Startups are seen as places where employee rights are at the forefront – there are usually no fixed working hours, no dress codes, and no unnecessary hierarchical procedures. In the past few years, people have joined the startup wave in droves, enamoured by the promise of better working conditions and more substantive work. However amidst the unstructured and disruptive environment that startups operate in, employee rights often fall by the wayside.
Startup asks employee to work for no pay after he returns from sick leave
[redacted], a Bangalore based software design and development company, recently asked an employee to work for them for four months – without any pay. Rajeev Kumar (name changed) had been with the company for almost a year. He’d been performing well – his ratings had been above average, and he was leading a project for a major electronics brand. Midway through the project, he was handed responsibility for another project. Close to the delivery date, Rajeev fell ill and had to take 2 weeks off.
When he returned, he was asked to work without a salary for 4 months. He was also given a new role, which was not commensurate with his skills or past experience. He was put in the unenviable position of quitting or choosing to accept this very unfair arrangement. His absence had caused an important project to be delayed, and Rajeev feels this was the company’s way of getting back at him. However, he claims that him taking the leaves was justified – he had official leaves remaining when he took the time off ([redacted] offers 10 earned leaves and 5 sick leaves – Rajeev says he took 9 earned leaves and exhausted his sick leaves).
Disturbingly, [redacted] did not give this arrangement to him in writing, but only communicated this to him verbally. Having an employee work without pay is illegal in India under the Payment of Wages Act 1936 which requires that employees receive wages, on time, and without any unauthorised deductions. Faced with the prospect of not earning a salary for 4 months, Rajeev had no choice but to quit and look for a new job. When contacted, [redacted] denied all knowledge of this incident.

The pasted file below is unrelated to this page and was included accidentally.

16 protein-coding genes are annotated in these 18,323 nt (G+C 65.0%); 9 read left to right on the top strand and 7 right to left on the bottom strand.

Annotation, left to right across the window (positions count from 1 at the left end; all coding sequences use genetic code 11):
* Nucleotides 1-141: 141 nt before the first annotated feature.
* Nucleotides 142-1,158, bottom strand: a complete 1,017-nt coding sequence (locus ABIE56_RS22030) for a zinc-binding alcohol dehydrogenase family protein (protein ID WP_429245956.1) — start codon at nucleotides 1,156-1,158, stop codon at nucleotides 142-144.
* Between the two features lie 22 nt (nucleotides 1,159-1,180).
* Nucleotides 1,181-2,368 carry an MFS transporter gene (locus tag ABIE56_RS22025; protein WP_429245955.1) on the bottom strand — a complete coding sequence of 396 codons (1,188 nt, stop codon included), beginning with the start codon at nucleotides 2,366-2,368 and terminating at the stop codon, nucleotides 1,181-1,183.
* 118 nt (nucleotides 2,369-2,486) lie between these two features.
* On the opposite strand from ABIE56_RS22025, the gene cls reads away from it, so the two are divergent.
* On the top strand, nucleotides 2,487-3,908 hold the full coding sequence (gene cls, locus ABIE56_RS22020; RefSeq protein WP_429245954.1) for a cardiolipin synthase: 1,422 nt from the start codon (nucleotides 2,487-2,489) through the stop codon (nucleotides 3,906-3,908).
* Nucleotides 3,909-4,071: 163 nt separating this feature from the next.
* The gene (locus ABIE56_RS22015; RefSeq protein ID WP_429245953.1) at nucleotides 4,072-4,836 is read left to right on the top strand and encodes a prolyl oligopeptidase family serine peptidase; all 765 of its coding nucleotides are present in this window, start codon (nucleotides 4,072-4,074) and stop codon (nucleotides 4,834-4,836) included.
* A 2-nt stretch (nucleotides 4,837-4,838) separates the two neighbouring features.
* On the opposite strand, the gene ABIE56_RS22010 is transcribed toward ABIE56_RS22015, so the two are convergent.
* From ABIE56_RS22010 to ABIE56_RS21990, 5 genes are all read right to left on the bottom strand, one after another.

Startup doesn’t pay intern; threatens to withhold certificate when he protests
Such irregular practices are not isolated in the startup world. Another startup, EduApps, reportedly denied payments to an intern. They’d initially delayed his stipend citing tax issues. Later they told him that they’d pay the entire amount at the end of his internship. When his internship ended, he was told that his work would be evaluated and he’d get the money once the evaluation was complete. Several emails and calls yielded nothing. They threatened to not release his internship certificate when he protested. The intern still hasn’t received payments to the tune of 40-45k. When contacted, EduApps denied all charges.
Startup offers job then goes silent
Yet another startup, NowFloats, promised a candidate a job after a series of interviews. She’d been given detailed information about the work she’d do and the company had shared internal emails with her. She was then invited her to the company’s offsite in a different city, at her own expense. This was touted to be an “introduction to the team.” Once the offsite was over, the candidate never heard back from the company for weeks. When she pressed for a response, she was told that she didn’t have a job and the offsite had been a part of the interview process.
While millions of people will attest that their jobs at startups are fulfilling and rewarding, it’s also worth bearing in mind that startups often don’t have rigid procedures and processes in place while dealing with employees. This can lead to situations where employee rights might be infringed upon. The freedom and increased responsibility that startups promise might come at a price.
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